Jason Lauritsen was one of the facilitators at last week’s HRevolution, and I was lucky enough to catch up with him after his session on employer branding. He is vice president of human resources for an 800 employee regional Midwestern bank, as well as one-half of the professional speaking team, Talent Anarchy. You can contact Jason by e-mail at Jason.lauritsen (at) ubt.com or find him on Twitter via @jasonlauritsen.
First, a question for the newbies: What is “employer branding” exactly?
Employer branding, by my definition, is the process of aligning the behaviors of current employees (culture) and the perceptions of potential employees (recruitment) to support the success of the corporate brand. If we think of the corporate brand as the promise that the company makes to its customers, then it’s critically important that the people side of the business be designed to make good on that promise. As an example, if you ran a company that sold retail health supplements, it’s probably important that your culture promote employee health. How many of us would feel good about buying health supplements from a retail clerk who was in obvious poor shape and clearly didn’t care about his health? I’d take my business elsewhere, even though that store may very well sell the best health supplements in the world. That’s the power and importance of employer brand.
Who should handle this? HR? Marketing? Somebody else?
When we talk about employer brand, what we are really talking about is culture. And, any effective HR team is actively architecting, shaping and nurturing the organization’s culture. However, it has to be done in lockstep with the marketing or branding team, because that linkage and alignment is critical. HR leads the process but it is in close collaboration with marketing/branding with required executive leadership support since they ultimately set the tone through their actions.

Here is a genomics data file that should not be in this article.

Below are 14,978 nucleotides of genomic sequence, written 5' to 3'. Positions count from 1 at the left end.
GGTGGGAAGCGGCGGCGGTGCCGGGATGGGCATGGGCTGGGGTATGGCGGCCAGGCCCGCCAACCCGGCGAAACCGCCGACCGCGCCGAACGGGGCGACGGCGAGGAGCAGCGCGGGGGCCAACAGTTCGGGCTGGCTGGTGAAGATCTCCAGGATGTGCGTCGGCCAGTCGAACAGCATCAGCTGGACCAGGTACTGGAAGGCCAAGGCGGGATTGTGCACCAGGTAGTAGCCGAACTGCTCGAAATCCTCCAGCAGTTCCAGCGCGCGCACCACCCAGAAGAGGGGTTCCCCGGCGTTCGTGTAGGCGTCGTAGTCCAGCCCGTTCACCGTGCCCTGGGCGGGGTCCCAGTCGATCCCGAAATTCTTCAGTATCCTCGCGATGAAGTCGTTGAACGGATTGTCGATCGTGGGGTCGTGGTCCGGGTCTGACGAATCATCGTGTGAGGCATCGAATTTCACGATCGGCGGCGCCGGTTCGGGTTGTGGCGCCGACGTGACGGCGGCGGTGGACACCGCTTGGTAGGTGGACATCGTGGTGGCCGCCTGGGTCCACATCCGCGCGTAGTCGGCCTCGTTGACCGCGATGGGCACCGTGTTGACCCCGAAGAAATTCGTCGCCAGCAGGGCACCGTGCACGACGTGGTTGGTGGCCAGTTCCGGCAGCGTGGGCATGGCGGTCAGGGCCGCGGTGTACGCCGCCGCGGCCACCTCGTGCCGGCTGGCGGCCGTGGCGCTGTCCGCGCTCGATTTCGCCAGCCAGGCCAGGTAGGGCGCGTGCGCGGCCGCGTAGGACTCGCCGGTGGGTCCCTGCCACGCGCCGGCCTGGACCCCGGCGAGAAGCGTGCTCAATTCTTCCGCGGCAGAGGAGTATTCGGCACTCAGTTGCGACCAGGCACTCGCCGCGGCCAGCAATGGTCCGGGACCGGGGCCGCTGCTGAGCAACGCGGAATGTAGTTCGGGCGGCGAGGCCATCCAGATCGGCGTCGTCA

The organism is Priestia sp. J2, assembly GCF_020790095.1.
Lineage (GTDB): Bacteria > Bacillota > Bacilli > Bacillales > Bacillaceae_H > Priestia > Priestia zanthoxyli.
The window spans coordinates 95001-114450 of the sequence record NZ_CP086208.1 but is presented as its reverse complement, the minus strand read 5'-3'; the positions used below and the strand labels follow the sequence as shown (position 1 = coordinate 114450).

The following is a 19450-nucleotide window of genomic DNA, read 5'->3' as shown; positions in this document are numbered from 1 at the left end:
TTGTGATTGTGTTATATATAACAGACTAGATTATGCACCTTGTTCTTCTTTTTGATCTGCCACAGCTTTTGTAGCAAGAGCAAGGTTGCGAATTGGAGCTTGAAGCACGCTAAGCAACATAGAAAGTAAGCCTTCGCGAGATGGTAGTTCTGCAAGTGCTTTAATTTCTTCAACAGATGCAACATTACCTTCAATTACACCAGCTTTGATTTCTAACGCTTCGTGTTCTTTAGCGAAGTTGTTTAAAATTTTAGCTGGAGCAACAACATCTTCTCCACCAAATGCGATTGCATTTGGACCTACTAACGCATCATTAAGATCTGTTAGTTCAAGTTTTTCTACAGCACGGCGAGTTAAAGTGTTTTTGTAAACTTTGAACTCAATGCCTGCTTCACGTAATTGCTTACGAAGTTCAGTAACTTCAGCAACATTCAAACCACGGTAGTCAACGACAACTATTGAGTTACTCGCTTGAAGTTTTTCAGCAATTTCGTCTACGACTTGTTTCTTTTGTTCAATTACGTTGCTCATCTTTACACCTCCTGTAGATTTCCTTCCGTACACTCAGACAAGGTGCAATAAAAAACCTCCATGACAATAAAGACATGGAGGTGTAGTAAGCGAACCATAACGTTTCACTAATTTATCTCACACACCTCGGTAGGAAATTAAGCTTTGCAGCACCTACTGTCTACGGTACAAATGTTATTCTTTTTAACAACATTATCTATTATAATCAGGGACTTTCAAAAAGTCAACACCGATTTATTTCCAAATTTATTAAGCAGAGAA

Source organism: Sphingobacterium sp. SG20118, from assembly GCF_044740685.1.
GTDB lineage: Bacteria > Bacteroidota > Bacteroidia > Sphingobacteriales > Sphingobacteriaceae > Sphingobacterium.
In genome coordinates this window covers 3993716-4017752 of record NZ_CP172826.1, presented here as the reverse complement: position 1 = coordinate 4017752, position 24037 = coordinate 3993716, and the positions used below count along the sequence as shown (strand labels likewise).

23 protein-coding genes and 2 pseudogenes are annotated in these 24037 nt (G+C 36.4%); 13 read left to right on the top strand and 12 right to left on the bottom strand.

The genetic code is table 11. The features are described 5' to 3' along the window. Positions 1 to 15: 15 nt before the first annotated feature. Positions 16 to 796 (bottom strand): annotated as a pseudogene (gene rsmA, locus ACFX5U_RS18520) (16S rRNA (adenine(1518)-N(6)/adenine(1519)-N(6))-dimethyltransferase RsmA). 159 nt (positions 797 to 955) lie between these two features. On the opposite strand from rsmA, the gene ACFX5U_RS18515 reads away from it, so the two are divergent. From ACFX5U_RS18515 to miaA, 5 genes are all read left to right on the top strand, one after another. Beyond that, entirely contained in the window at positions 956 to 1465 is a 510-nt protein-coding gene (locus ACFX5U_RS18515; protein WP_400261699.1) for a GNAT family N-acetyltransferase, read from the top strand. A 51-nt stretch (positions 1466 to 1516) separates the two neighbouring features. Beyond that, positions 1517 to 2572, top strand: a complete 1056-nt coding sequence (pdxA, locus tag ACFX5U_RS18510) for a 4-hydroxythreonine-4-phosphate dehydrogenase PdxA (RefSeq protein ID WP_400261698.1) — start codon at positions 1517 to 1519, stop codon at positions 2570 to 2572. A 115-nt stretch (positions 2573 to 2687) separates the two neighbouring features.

What is the most common mistake you see companies make in developing their “employer brand”?
All too often, an ambitious recruitment function will take on an employer branding initiative that is really just a veiled project to create a snazzy new recruitment campaign with a new website and ad designs. This isn’t employer branding, it’s recruitment advertising. And, it can be really damaging if the campaign doesn’t represent an authentic picture of life as an employee at the company. That’s what they call bait and switch in the marketing world, and it leads to employee turnover — lots of it. The process of employer branding is hard work, but it’s worth it. It’s about authentic alignment throughout the organization so that every behavior of every employee makes good on the promise of the corporate brand to its customers. Done right, it leads to happy employees and happy customers. That’s a pretty good formula for a successful business.
Image credit, 3DStock, via iStock